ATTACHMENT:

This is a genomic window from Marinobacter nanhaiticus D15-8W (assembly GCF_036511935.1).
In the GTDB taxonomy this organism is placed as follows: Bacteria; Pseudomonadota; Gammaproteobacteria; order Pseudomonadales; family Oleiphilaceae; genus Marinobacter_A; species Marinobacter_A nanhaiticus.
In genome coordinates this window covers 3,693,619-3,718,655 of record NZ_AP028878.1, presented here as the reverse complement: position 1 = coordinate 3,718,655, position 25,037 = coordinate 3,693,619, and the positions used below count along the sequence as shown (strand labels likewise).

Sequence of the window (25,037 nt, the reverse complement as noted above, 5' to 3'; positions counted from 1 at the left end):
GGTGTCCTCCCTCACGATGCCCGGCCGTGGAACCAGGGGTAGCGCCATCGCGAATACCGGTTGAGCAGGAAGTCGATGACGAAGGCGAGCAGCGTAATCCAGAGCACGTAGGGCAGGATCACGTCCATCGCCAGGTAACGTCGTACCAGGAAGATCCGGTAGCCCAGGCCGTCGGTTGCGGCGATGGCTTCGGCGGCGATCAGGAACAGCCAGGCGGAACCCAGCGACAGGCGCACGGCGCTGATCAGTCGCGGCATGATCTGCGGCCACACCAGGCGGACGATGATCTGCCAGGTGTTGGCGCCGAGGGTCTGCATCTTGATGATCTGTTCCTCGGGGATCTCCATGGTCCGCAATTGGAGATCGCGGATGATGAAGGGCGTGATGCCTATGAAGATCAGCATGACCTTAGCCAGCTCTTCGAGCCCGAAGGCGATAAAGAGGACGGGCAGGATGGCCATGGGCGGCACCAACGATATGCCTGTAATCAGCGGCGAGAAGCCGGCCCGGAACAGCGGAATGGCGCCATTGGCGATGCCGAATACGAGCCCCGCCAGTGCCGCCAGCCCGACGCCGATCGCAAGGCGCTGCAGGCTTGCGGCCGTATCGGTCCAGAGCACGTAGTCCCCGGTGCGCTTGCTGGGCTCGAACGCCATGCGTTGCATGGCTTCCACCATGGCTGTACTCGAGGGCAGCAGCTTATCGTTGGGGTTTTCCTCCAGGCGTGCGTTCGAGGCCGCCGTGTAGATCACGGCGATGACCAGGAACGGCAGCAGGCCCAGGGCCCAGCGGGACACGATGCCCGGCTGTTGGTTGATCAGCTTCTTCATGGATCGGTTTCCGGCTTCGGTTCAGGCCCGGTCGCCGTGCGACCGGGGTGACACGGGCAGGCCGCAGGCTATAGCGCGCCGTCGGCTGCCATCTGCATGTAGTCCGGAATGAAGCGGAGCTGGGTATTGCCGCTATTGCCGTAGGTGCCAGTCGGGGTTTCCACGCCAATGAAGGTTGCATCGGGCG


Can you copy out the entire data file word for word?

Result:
This is a genomic window from Marinobacter nanhaiticus D15-8W (assembly GCF_036511935.1).
In the GTDB taxonomy this organism is placed as follows: Bacteria; Pseudomonadota; Gammaproteobacteria; order Pseudomonadales; family Oleiphilaceae; genus Marinobacter_A; species Marinobacter_A nanhaiticus.
In genome coordinates this window covers 3,693,619-3,718,655 of record NZ_AP028878.1, presented here as the reverse complement: position 1 = coordinate 3,718,655, position 25,037 = coordinate 3,693,619, and the positions used below count along the sequence as shown (strand labels likewise).

Sequence of the window (25,037 nt, the reverse complement as noted above, 5' to 3'; positions counted from 1 at the left end):
GGTGTCCTCCCTCACGATGCCCGGCCGTGGAACCAGGGGTAGCGCCATCGCGAATACCGGTTGAGCAGGAAGTCGATGACGAAGGCGAGCAGCGTAATCCAGAGCACGTAGGGCAGGATCACGTCCATCGCCAGGTAACGTCGTACCAGGAAGATCCGGTAGCCCAGGCCGTCGGTTGCGGCGATGGCTTCGGCGGCGATCAGGAACAGCCAGGCGGAACCCAGCGACAGGCGCACGGCGCTGATCAGTCGCGGCATGATCTGCGGCCACACCAGGCGGACGATGATCTGCCAGGTGTTGGCGCCGAGGGTCTGCATCTTGATGATCTGTTCCTCGGGGATCTCCATGGTCCGCAATTGGAGATCGCGGATGATGAAGGGCGTGATGCCTATGAAGATCAGCATGACCTTAGCCAGCTCTTCGAGCCCGAAGGCGATAAAGAGGACGGGCAGGATGGCCATGGGCGGCACCAACGATATGCCTGTAATCAGCGGCGAGAAGCCGGCCCGGAACAGCGGAATGGCGCCATTGGCGATGCCGAATACGAGCCCCGCCAGTGCCGCCAGCCCGACGCCGATCGCAAGGCGCTGCAGGCTTGCGGCCGTATCGGTCCAGAGCACGTAGTCCCCGGTGCGCTTGCTGGGCTCGAACGCCATGCGTTGCATGGCTTCCACCATGGCTGTACTCGAGGGCAGCAGCTTATCGTTGGGGTTTTCCTCCAGGCGTGCGTTCGAGGCCGCCGTGTAGATCACGGCGATGACCAGGAACGGCAGCAGGCCCAGGGCCCAGCGGGACACGATGCCCGGCTGTTGGTTGATCAGCTTCTTCATGGATCGGTTTCCGGCTTCGGTTCAGGCCCGGTCGCCGTGCGACCGGGGTGACACGGGCAGGCCGCAGGCTATAGCGCGCCGTCGGCTGCCATCTGCATGTAGTCCGGAATGAAGCGGAGCTGGGTATTGCCGCTATTGCCGTAGGTGCCAGTCGGGGTTTCCACGCCAATGAAGGTTGCATCGGGCG